Who was St Valentine and how did Valentine’s Day start?
The power of love is universally accepted to be something that can move mountains, part seas and lift us up where we belong – there’s been at least two songs dedicated to its power, after all.
And on Valentine’s Day, people celebrate that love a little bit louder than normal. A day where even the biggest cynic might succumb to the romance.
As people plan to celebrate with their significant others, the cost of living crisis shouldn’t dissuade couples from putting some time in for themselves – with these cheap date ideas and the best meal deals for a special night at home.
You might have given thought on how to celebrate, but have you thought about why? When did Valentine’s Day start and who was St Valentine, the person who gives the date its name?
Who was Saint Valentine?
The day gets its name from the famous saint, but there are several stories of who he was.
The widely accepted and popular belief is that St Valentine was a priest from Rome who lived in the third century and is thought to have died around 270 AD.
At the time, Emperor Claudius II had banned marriages as he thought single men made better soldiers.
However, St Valentine took it upon himself to arrange and perform marriages in secret so couples could still celebrate their love.
What happened to St Valentine?
Unfortunately, the Emperor found out and imprisoned Valentine, sentencing him to death for his crime.
One account suggests that, whilst imprisoned, Valentine fell in love with his jailer’s daughter and on the day of his execution (February 14) he sent her a love letter signed ‘from your Valentine.’
Where is St Valentine buried?
Love is all around – and, somewhat less romantically, so are the remains of St Valentine.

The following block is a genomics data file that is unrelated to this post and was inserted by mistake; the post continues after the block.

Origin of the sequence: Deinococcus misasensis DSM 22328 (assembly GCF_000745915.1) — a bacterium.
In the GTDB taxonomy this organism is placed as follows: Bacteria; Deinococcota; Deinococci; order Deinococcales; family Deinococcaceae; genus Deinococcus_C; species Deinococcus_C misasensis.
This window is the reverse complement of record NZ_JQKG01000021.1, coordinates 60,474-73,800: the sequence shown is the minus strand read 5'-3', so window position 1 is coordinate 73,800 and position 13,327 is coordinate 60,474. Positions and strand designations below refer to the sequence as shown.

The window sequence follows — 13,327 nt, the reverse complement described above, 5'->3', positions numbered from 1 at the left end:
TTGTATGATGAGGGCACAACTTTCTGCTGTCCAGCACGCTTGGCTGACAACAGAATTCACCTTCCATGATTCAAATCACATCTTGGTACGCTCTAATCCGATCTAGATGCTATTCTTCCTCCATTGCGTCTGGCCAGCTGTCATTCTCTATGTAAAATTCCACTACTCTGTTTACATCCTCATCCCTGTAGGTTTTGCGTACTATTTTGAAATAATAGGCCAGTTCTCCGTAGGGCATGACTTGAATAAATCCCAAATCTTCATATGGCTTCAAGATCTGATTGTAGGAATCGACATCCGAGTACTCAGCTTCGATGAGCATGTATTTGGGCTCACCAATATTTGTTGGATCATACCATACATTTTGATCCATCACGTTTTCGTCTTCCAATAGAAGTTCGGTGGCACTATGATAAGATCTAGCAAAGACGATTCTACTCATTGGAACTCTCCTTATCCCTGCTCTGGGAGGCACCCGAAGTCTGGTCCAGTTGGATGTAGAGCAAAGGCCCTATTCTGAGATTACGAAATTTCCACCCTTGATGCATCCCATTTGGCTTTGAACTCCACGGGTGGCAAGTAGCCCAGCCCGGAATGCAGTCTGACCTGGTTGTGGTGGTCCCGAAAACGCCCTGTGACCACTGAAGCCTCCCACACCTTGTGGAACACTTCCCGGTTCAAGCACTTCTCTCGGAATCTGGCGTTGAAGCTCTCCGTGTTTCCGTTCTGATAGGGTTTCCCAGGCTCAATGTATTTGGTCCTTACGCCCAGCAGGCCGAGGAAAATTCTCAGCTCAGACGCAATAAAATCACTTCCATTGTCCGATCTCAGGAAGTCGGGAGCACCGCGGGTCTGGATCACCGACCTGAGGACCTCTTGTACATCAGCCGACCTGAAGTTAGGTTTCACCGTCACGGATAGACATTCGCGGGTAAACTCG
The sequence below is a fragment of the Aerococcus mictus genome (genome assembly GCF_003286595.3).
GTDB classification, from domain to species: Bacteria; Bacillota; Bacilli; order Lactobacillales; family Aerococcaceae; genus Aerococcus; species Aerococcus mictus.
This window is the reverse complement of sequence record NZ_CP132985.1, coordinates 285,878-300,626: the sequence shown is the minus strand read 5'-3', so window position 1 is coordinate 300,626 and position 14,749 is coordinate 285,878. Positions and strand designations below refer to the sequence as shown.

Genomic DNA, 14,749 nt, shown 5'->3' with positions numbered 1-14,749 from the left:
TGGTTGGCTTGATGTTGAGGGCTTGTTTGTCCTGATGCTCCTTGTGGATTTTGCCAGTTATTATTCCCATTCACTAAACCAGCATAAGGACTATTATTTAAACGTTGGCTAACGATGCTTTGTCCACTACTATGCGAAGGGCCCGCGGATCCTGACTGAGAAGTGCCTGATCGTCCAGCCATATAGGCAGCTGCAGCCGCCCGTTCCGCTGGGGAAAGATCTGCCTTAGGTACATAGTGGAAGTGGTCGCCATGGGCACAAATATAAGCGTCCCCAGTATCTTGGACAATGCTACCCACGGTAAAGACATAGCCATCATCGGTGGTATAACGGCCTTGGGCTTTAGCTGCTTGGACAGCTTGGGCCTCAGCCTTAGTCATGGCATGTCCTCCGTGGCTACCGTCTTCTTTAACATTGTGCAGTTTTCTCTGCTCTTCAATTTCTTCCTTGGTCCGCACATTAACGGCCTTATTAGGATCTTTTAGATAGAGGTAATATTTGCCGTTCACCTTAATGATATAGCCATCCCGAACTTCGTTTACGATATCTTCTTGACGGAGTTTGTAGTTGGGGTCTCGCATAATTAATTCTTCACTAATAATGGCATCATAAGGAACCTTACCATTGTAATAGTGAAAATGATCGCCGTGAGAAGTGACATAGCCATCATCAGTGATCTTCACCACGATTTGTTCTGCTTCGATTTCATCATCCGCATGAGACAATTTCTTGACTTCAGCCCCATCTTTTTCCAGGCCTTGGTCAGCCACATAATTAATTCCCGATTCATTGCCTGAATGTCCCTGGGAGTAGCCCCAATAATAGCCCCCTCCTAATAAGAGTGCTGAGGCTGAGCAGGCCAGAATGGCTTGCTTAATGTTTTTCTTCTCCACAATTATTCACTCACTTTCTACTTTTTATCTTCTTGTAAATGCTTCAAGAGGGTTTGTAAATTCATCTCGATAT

St. Valentine, the patron saint of love, was executed in Rome and buried there in the 3rd century, as previously mentioned.
However, in 1835 an Irish priest, Father John Spratt, convinced Pope Gregory XVI to dig up St. Valentine’s remains and take them home as a gift to his fellow Irishmen and women.
So his remains now lie under Whitefriar Church in Dublin.
Except… it’s also thought that a flower-crowned skull is that of St Valentine’s, and this is exhibited in the Basilica of Santa Maria in Cosmedin, Rome.
And it doesn’t end there. It is thought that some of St Valentine’s remains are in Scotland.
In Glasgow, the church of the Blessed John Duns Scotus also claim ownership of some of the bones of St Valentine.
How did Valentine’s Day start?
Valentine’s Day is said to have originated from a Roman Festival known as Lupercalia, according to History.com, with the first Valentine’s Day thought to have taken place in the year 496.
It was held on February 15 as a festival dedicated to Faunus, the Roman God of agriculture.
It’s thought that as part of the celebrations, boys drew names of girls from a box.
Interestingly, they would be boyfriend and girlfriend during the festival and sometimes these matches would lead to marriage.
Later on, the church wanted to turn this festival into a Christian celebration and decided to use it to remember St Valentine too.
Lupercalia continued for some time but was outlawed at the end of the 5th century when Pope Gelasius declared February 14 as St Valentine’s Day.
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